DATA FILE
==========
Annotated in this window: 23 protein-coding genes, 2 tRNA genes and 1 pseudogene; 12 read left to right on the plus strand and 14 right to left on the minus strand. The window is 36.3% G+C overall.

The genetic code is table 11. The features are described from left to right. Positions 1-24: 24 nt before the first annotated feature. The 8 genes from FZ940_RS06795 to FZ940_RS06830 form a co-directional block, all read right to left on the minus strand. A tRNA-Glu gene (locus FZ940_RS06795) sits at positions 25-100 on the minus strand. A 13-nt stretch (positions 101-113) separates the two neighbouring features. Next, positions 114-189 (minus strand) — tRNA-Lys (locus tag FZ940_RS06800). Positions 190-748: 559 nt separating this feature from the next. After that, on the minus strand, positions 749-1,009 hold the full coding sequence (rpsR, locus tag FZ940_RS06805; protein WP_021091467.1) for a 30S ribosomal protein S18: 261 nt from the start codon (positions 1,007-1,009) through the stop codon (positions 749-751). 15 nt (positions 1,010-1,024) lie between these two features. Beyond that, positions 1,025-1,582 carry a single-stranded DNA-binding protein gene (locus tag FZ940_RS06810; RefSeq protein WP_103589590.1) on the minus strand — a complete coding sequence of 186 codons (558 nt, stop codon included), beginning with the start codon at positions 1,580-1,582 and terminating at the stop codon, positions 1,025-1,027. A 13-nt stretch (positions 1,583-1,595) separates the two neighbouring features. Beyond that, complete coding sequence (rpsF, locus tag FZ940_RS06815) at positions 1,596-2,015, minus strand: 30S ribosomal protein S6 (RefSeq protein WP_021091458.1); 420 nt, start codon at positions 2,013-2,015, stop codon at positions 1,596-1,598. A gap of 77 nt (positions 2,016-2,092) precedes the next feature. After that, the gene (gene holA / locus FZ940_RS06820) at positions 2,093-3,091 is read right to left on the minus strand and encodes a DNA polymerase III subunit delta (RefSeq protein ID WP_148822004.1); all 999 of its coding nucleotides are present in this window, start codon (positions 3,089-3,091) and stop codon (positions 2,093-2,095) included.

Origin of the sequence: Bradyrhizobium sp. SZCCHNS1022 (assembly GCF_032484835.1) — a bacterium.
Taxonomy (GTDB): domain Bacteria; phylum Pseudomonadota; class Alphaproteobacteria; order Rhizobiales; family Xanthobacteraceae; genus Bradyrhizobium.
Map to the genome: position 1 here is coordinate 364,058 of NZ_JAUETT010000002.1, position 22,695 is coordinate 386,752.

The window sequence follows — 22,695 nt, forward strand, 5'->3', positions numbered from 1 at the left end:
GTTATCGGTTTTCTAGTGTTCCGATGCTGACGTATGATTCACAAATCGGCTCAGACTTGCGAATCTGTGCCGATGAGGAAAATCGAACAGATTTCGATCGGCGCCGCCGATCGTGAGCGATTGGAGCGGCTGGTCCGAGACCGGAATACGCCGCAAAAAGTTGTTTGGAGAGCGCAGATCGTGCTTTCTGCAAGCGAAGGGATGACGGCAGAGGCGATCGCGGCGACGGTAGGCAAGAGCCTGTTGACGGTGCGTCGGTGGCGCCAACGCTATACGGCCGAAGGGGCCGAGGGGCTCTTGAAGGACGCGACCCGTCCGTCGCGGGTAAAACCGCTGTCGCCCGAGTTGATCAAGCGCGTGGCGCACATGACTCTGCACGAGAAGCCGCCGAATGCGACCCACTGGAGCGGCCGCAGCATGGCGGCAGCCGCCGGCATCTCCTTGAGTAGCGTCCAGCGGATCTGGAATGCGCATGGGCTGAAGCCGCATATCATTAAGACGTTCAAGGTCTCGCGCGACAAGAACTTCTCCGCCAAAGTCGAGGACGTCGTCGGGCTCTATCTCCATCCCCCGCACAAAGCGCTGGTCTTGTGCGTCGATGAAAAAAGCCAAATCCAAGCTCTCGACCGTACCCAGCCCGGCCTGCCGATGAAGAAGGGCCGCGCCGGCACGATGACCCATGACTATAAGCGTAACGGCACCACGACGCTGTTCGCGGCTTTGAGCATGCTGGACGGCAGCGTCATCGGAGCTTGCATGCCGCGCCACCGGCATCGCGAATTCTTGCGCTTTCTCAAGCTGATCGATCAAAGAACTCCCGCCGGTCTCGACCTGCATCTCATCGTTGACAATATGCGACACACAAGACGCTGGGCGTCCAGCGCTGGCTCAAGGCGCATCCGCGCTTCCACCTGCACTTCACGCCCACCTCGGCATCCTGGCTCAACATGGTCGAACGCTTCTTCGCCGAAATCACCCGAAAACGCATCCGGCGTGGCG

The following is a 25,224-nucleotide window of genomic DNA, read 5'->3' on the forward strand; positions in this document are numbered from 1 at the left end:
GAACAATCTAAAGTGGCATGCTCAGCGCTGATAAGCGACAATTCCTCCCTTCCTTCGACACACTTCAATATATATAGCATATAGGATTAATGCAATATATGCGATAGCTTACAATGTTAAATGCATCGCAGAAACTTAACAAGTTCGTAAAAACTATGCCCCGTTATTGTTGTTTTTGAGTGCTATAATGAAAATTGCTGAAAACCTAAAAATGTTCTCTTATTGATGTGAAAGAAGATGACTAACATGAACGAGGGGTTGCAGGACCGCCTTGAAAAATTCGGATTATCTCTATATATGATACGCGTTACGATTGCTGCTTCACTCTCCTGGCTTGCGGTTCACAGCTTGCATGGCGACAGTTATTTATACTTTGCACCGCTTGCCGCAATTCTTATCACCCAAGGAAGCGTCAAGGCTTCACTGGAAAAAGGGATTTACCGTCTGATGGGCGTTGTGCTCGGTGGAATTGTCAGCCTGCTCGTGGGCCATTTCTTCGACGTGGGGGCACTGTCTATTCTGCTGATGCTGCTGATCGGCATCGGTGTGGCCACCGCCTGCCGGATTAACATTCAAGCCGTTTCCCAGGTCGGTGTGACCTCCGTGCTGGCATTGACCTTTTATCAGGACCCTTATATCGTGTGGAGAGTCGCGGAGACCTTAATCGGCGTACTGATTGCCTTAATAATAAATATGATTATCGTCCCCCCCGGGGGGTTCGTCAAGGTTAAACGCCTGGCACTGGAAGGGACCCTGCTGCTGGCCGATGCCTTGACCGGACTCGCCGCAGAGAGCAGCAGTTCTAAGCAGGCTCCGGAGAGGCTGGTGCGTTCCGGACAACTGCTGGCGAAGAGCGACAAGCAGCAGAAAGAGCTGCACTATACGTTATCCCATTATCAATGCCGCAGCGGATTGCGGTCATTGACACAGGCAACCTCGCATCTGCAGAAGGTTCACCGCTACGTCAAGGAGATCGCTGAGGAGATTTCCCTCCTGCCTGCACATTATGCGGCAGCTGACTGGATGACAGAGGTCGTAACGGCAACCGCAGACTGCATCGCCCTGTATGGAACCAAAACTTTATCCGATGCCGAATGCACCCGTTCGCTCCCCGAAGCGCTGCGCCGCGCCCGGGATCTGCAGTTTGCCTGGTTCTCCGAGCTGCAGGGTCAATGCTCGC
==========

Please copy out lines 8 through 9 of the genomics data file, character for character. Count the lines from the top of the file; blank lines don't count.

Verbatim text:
The following is a 25,224-nucleotide window of genomic DNA, read 5'->3' on the forward strand; positions in this document are numbered from 1 at the left end:
GAACAATCTAAAGTGGCATGCTCAGCGCTGATAAGCGACAATTCCTCCCTTCCTTCGACACACTTCAATATATATAGCATATAGGATTAATGCAATATATGCGATAGCTTACAATGTTAAATGCATCGCAGAAACTTAACAAGTTCGTAAAAACTATGCCCCGTTATTGTTGTTTTTGAGTGCTATAATGAAAATTGCTGAAAACCTAAAAATGTTCTCTTATTGATGTGAAAGAAGATGACTAACATGAACGAGGGGTTGCAGGACCGCCTTGAAAAATTCGGATTATCTCTATATATGATACGCGTTACGATTGCTGCTTCACTCTCCTGGCTTGCGGTTCACAGCTTGCATGGCGACAGTTATTTATACTTTGCACCGCTTGCCGCAATTCTTATCACCCAAGGAAGCGTCAAGGCTTCACTGGAAAAAGGGATTTACCGTCTGATGGGCGTTGTGCTCGGTGGAATTGTCAGCCTGCTCGTGGGCCATTTCTTCGACGTGGGGGCACTGTCTATTCTGCTGATGCTGCTGATCGGCATCGGTGTGGCCACCGCCTGCCGGATTAACATTCAAGCCGTTTCCCAGGTCGGTGTGACCTCCGTGCTGGCATTGACCTTTTATCAGGACCCTTATATCGTGTGGAGAGTCGCGGAGACCTTAATCGGCGTACTGATTGCCTTAATAATAAATATGATTATCGTCCCCCCCGGGGGGTTCGTCAAGGTTAAACGCCTGGCACTGGAAGGGACCCTGCTGCTGGCCGATGCCTTGACCGGACTCGCCGCAGAGAGCAGCAGTTCTAAGCAGGCTCCGGAGAGGCTGGTGCGTTCCGGACAACTGCTGGCGAAGAGCGACAAGCAGCAGAAAGAGCTGCACTATACGTTATCCCATTATCAATGCCGCAGCGGATTGCGGTCATTGACACAGGCAACCTCGCATCTGCAGAAGGTTCACCGCTACGTCAAGGAGATCGCTGAGGAGATTTCCCTCCTGCCTGCACATTATGCGGCAGCTGACTGGATGACAGAGGTCGTAACGGCAACCGCAGACTGCATCGCCCTGTATGGAACCAAAACTTTATCCGATGCCGAATGCACCCGTTCGCTCCCCGAAGCGCTGCGCCGCGCCCGGGATCTGCAGTTTGCCTGGTTCTCCGAGCTGCAGGGTCAATGCTCGC